Twenty five years after the passing of the 74th Constitutional Amendment Act, 1992, aimed at strengthening democracy at grass root level through local bodies, only 11 states have managed to devolve municipal functions to Urban Local Bodies, a NITI Aayog official said.
Municipal bodies are dependent on state for funds and decision making and Rajasthan is among the states which have not been able to devolve the requisite functions to Urban Local Bodies (ULBs), said NITI Aayog Director Sanjay Kumar Singh.
The NITI Aayog official made the remark in his address to a national conference on 25 years of 74th Constitutional Amendment Act, organised by the CUTS International in association with the country's policy think tank here yesterday.
He said the Central schemes such as AMRUT, Smart City and Housing for All are incentive based and open up huge opportunities for ULBs which have to come forward and grab them.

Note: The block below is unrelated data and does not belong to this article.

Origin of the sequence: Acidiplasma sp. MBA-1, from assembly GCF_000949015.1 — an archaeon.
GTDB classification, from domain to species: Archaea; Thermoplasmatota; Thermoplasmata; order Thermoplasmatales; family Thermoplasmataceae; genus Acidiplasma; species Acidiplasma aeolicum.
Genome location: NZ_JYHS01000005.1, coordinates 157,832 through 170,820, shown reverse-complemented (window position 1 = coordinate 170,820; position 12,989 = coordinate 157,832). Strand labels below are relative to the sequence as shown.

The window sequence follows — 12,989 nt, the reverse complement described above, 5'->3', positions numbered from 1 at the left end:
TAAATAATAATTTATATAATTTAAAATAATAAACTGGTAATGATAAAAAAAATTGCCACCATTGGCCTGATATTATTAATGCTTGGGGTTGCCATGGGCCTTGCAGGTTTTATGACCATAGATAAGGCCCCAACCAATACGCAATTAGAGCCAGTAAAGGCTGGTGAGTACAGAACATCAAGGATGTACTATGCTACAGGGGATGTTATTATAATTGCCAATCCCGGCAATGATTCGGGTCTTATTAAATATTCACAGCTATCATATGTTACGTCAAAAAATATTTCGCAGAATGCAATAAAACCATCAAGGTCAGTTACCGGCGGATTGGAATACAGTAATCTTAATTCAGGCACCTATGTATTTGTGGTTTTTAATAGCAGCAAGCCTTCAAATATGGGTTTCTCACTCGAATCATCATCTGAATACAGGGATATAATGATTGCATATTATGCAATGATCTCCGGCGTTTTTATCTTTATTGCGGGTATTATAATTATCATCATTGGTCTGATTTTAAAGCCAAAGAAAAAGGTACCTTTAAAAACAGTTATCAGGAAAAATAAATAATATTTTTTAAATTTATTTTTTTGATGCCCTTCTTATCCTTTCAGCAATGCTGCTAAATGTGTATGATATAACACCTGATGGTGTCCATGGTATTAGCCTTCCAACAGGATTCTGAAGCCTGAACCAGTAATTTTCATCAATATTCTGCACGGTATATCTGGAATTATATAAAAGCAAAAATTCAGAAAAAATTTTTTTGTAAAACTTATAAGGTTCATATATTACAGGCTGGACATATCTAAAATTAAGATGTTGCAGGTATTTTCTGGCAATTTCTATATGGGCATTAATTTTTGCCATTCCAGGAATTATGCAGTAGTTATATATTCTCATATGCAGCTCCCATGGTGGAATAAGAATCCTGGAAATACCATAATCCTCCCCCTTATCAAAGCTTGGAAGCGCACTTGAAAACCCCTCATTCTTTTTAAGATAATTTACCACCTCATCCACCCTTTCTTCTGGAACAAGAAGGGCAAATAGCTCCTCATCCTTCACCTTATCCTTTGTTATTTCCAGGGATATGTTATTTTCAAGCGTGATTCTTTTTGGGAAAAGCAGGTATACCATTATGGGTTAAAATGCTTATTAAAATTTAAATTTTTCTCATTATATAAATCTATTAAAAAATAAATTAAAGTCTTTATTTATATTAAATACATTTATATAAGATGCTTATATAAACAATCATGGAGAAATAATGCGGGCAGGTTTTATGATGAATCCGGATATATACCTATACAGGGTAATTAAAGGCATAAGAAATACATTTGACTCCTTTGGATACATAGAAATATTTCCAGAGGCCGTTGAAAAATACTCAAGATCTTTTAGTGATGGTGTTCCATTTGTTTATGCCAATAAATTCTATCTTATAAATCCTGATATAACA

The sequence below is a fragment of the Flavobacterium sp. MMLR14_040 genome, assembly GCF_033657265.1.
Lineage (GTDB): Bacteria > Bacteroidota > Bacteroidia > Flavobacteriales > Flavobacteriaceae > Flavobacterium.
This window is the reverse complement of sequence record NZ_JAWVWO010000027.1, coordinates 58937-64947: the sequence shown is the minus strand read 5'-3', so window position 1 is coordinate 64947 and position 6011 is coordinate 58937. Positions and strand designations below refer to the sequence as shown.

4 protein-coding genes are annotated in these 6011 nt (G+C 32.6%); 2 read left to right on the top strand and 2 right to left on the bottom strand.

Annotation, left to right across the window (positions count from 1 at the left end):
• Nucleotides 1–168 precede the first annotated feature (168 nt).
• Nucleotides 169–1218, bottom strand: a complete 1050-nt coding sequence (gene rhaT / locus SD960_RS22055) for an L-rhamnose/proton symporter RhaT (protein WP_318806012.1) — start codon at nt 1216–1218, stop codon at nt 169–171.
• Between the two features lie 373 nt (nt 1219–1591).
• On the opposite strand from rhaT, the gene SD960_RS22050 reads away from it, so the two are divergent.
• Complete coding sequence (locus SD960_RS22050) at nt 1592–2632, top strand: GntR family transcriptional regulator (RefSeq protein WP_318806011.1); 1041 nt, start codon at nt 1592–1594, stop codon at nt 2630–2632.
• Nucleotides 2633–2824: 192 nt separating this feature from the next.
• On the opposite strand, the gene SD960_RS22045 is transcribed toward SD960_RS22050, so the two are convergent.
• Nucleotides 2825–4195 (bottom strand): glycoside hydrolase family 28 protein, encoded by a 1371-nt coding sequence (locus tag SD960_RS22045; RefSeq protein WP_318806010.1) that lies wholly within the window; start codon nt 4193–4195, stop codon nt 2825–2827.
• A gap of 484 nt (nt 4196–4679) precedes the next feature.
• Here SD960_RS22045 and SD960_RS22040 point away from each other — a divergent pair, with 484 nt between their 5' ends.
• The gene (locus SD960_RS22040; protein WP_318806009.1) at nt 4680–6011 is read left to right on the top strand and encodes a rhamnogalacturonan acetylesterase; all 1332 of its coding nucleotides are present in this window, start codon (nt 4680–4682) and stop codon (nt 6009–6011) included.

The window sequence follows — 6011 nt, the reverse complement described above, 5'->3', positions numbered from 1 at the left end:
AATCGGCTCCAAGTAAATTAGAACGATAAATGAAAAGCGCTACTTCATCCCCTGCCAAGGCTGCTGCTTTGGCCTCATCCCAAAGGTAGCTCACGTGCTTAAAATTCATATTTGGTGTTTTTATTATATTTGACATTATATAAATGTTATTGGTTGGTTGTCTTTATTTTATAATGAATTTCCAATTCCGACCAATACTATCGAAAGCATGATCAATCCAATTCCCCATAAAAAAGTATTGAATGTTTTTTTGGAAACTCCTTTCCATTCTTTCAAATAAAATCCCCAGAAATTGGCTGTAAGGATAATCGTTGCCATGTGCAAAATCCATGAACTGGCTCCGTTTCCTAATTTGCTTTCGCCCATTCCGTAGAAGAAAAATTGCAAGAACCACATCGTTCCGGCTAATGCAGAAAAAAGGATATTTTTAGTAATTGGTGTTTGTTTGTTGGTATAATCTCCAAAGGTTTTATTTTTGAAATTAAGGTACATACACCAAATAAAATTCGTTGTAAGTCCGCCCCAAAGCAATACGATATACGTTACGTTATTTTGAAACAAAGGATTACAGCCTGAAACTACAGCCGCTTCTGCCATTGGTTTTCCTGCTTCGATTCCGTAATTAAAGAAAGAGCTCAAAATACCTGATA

The ULBs have to demonstrate their work through initiatives and should work to map their potential sources of revenue rather than depending on the Central and state grants, he said.
Enacted in 1992, the Constitution (74th Amendment) Act, and also known as Nagarpalika Act, the legislation came into force on June 1, 1993 and was aimed at supplementing the inadequate Constitutional provision for Local Self Government.
Associate professor from National Institute of Urban Affairs (NIUA), Dr Debolina Kundu said the ULBs should have financial autonomy and there should be ways of revenue generation to make them self-sufficient.
CUTS International Director George Cheriyan said the objectives of the 74th Constitutional Amendment Act were historic amendment and not implementing its provisions in letter and spirit is unfortunate.
Quoting the findings of a study, he said out of 18 delegated functions recommended under 12th schedule of the Constitution, Mumbai and Pune are the two cities which have devolved 14.5 functions (14 fully and one partially), while Jaipur has devolved only seven functions.
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